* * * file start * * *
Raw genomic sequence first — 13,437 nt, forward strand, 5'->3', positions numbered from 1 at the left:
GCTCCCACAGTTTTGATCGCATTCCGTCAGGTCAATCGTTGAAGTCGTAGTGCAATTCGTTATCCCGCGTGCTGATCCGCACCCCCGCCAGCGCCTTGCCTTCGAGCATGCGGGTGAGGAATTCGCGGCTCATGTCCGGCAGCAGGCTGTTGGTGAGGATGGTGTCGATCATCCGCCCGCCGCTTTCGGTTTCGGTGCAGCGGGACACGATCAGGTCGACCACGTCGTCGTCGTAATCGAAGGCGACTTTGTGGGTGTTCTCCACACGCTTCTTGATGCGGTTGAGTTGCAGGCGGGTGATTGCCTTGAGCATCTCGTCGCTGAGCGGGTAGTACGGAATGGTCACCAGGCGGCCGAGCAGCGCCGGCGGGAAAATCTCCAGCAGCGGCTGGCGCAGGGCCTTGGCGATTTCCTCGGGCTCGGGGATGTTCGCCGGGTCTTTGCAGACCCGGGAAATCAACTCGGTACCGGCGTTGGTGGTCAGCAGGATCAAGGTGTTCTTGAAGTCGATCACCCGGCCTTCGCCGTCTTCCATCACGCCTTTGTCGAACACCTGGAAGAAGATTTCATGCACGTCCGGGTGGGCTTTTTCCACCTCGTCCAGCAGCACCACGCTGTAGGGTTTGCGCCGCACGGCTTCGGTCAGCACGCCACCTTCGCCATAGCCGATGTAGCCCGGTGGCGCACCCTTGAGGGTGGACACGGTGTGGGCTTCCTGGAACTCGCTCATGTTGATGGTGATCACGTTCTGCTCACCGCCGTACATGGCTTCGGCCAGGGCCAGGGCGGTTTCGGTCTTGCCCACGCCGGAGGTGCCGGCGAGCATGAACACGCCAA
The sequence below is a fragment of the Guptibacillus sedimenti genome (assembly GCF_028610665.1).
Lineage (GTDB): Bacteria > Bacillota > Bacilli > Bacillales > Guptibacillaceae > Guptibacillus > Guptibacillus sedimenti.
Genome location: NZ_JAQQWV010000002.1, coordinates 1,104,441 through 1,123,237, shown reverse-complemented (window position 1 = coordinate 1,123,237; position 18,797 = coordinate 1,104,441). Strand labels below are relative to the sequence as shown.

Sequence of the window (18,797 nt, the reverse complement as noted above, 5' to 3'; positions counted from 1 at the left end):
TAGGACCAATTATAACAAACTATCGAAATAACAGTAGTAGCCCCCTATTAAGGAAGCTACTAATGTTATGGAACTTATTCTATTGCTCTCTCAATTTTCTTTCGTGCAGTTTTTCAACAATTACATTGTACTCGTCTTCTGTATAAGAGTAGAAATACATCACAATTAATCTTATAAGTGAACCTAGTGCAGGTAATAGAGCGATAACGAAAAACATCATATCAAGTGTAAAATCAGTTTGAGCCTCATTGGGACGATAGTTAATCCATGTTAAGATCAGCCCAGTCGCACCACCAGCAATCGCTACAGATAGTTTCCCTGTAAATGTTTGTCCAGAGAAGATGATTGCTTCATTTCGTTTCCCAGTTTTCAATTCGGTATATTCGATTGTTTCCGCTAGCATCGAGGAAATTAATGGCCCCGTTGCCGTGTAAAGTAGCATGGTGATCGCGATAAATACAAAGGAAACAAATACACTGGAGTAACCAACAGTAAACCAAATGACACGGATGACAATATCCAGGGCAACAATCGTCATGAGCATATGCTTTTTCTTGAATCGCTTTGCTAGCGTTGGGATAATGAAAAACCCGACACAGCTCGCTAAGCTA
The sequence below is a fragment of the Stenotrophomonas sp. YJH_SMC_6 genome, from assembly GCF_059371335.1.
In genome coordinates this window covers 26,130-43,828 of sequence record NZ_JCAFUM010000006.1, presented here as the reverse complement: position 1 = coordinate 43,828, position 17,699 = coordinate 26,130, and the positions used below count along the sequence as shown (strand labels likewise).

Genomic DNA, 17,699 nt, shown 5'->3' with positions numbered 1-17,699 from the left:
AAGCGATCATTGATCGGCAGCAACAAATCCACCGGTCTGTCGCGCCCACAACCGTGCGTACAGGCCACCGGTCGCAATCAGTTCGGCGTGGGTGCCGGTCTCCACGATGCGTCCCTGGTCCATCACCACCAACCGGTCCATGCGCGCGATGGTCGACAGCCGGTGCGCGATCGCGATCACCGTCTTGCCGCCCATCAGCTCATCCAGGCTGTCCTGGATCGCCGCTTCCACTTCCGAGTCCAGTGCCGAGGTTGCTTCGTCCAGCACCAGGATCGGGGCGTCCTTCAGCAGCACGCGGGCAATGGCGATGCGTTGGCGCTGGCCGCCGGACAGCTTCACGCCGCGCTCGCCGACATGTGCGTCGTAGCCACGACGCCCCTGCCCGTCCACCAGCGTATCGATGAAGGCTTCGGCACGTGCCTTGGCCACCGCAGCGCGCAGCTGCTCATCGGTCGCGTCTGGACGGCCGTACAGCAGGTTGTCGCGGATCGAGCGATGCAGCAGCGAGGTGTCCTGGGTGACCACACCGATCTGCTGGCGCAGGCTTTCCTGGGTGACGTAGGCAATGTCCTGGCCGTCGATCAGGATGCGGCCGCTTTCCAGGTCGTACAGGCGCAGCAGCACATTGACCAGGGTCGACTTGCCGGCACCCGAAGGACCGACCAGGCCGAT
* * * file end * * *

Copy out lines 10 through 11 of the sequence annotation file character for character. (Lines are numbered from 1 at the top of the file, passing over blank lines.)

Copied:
Genomic DNA, 17,699 nt, shown 5'->3' with positions numbered 1-17,699 from the left:
AAGCGATCATTGATCGGCAGCAACAAATCCACCGGTCTGTCGCGCCCACAACCGTGCGTACAGGCCACCGGTCGCAATCAGTTCGGCGTGGGTGCCGGTCTCCACGATGCGTCCCTGGTCCATCACCACCAACCGGTCCATGCGCGCGATGGTCGACAGCCGGTGCGCGATCGCGATCACCGTCTTGCCGCCCATCAGCTCATCCAGGCTGTCCTGGATCGCCGCTTCCACTTCCGAGTCCAGTGCCGAGGTTGCTTCGTCCAGCACCAGGATCGGGGCGTCCTTCAGCAGCACGCGGGCAATGGCGATGCGTTGGCGCTGGCCGCCGGACAGCTTCACGCCGCGCTCGCCGACATGTGCGTCGTAGCCACGACGCCCCTGCCCGTCCACCAGCGTATCGATGAAGGCTTCGGCACGTGCCTTGGCCACCGCAGCGCGCAGCTGCTCATCGGTCGCGTCTGGACGGCCGTACAGCAGGTTGTCGCGGATCGAGCGATGCAGCAGCGAGGTGTCCTGGGTGACCACACCGATCTGCTGGCGCAGGCTTTCCTGGGTGACGTAGGCAATGTCCTGGCCGTCGATCAGGATGCGGCCGCTTTCCAGGTCGTACAGGCGCAGCAGCACATTGACCAGGGTCGACTTGCCGGCACCCGAAGGACCGACCAGGCCGAT